I hope this answers your question,

Kind regards

Customer: replied 7 months ago.

Thank you for your reply.

Just to clarify please. The home office cannot state that it's due to stateless status, they have acted this way, for example? As that constitutes racism. Or that they didn't know what type of application it was, when all the evidence was clearly outlined? Or about a previous arrest but no conviction, as they haven't mentioned that in the ECM review at all. Do you agree?

Many thanks.

Kind regards.

Expert:  UK_Lawyer replied 7 months ago.
Thank you for your reply.

If your previous visas were granted on the basis of you being stateless then this visa should be no different and therefore any issues of statelessness are flawed.

In respect of the other issued mentioned, if the ECM has not mentioned them as part of the refusal or as part of their bundle, they should not mention this in court.

I hope this answers your question,

Kind regards
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Customer: replied 6 months ago.

Dear UK Lawyer,

I would like to ask, is it possible for a victim of domestic violence to apply for permanent settlement in the UK if they marry on a fiance visa?

If so, how straight forward is the process for applying for settlement as a victim of domestic violence?

What type of visa does a person get after getting married on a fiance visa? Is it FLR(M)?

How about if the spouse is an EU citizen?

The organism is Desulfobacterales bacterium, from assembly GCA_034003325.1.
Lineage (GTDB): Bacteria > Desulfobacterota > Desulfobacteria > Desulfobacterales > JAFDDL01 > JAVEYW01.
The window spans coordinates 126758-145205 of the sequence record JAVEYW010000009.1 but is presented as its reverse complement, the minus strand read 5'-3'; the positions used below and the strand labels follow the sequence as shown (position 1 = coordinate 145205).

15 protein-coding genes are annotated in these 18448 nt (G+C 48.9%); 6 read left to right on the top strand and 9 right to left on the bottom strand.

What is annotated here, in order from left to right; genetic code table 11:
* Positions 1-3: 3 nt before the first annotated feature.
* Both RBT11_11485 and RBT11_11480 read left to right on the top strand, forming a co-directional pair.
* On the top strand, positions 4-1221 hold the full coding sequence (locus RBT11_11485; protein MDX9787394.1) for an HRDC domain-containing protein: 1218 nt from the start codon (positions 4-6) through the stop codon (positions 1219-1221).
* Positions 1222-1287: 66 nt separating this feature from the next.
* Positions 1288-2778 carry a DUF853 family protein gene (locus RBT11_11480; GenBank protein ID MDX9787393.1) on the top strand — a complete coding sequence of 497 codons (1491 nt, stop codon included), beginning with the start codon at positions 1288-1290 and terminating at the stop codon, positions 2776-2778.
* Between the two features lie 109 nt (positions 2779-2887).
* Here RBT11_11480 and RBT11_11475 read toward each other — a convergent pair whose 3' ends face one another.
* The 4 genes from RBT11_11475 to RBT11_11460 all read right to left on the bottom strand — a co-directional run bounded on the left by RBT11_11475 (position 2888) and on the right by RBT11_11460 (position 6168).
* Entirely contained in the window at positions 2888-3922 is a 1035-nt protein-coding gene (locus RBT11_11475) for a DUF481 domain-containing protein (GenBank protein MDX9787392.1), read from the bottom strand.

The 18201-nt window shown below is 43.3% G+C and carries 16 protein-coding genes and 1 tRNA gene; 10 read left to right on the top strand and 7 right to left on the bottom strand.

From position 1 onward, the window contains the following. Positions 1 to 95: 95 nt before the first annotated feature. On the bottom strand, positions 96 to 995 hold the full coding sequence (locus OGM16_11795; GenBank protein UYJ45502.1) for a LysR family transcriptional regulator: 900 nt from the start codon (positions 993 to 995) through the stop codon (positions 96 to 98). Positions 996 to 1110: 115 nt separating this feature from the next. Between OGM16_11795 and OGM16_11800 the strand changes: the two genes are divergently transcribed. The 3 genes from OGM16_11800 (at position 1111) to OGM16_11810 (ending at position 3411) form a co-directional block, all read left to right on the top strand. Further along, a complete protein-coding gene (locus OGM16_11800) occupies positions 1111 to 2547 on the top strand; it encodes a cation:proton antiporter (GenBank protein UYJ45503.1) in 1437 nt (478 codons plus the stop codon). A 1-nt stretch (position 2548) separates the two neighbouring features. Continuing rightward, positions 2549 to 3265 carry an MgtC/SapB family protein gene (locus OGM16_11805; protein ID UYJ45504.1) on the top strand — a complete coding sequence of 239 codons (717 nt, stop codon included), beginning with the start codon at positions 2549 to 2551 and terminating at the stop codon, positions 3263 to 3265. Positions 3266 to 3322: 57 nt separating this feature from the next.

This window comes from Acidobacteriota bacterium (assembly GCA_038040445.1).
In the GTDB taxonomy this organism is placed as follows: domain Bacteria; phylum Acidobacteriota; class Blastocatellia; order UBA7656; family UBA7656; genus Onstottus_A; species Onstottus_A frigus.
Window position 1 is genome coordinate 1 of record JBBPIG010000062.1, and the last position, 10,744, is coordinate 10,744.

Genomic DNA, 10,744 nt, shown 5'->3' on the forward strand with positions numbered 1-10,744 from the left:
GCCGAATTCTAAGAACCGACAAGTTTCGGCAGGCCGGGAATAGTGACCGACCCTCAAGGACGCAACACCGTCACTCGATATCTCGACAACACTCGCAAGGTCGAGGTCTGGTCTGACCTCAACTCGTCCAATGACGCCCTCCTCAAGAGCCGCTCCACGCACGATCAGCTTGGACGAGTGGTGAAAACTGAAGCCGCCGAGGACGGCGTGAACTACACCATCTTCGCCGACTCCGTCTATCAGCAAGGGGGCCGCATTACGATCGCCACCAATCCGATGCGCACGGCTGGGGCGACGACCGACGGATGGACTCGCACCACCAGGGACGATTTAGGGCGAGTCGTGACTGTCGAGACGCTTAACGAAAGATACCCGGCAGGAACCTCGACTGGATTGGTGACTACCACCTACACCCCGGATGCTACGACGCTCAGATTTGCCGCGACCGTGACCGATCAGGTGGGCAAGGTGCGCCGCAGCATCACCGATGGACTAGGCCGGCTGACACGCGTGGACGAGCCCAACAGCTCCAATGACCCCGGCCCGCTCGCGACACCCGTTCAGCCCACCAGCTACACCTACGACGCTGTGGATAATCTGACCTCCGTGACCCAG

Does the non EU partner acquire full rights immediately after marriage?

Thanks.

Kind regards.

Expert:  UK_Lawyer replied 6 months ago.
Thank you for your question.

1. Unfortunately, they are unable to switch from a fiancee visa, the applicant must have been in the UK on a spouse visa, the home office state the following:

You can apply to settle in the UK if:

• you currently have temporary permission to stay as the husband, wife or civil partner of a person present and settled here who has died; or
• you currently have temporary permission to stay as the unmarried or same-sex partner of a person present and settled here who has died, and you and your partner were still living together and intending to live permanently together at the time of their death.

2. The process is not too difficult but as mentioned above they would have needed to be in the UK on a spouse visa to apply for permanent settlement.

3. Yes after marrying the UK sponsor the application was need to switch from a fiancee visa ( which is valid for 6 months) to a spouse visa using from FLR M which will be valid for 2.5 years.

4. In respect of NON EEA spouse it is similar , but the non eea spouse does not get full rights after marriage the non EEA spouse must have been in the UK on a eea residence permit for the home office to consider granting the bereaving spouse permanent residency.

I hope this answers your question.

Kind regards
Customer: replied 6 months ago.

Dear UK Lawyer,

I'm slightly confused by your last response. Let clarify, please.

For e.g. if I was getting married to my settled spouse in the UK on a fiance visa, but happen to experience abuse from my spouse after marriage, is there any way of applying for definite leave, due to abuse from domestic violence? For e.g.?

Thanks.

Kind regards.

Expert:  UK_Lawyer replied 6 months ago.
Thank you for your reply.

I apologise if my previous reply was not very clear.

If the applicant came to the UK on a fiancee visa married AND then subsequently switched to a spouse visa AND then was a victim of domestic violence, then yes you would be able to apply for indefinite leave to remain

If however the applicant came to the UK on a fiancee visa and married BUT before switching to a spouse visa was abused physically then the applicant would NOT be able to apply for indefinite leave to remain.

The applicant must be on a Spouse visa to obtain indefinite leave to remain NOT a fiancee visa.

I hope this clarifies my previous answer, if not please do not hesitate to ask for further clarification.

Kind regards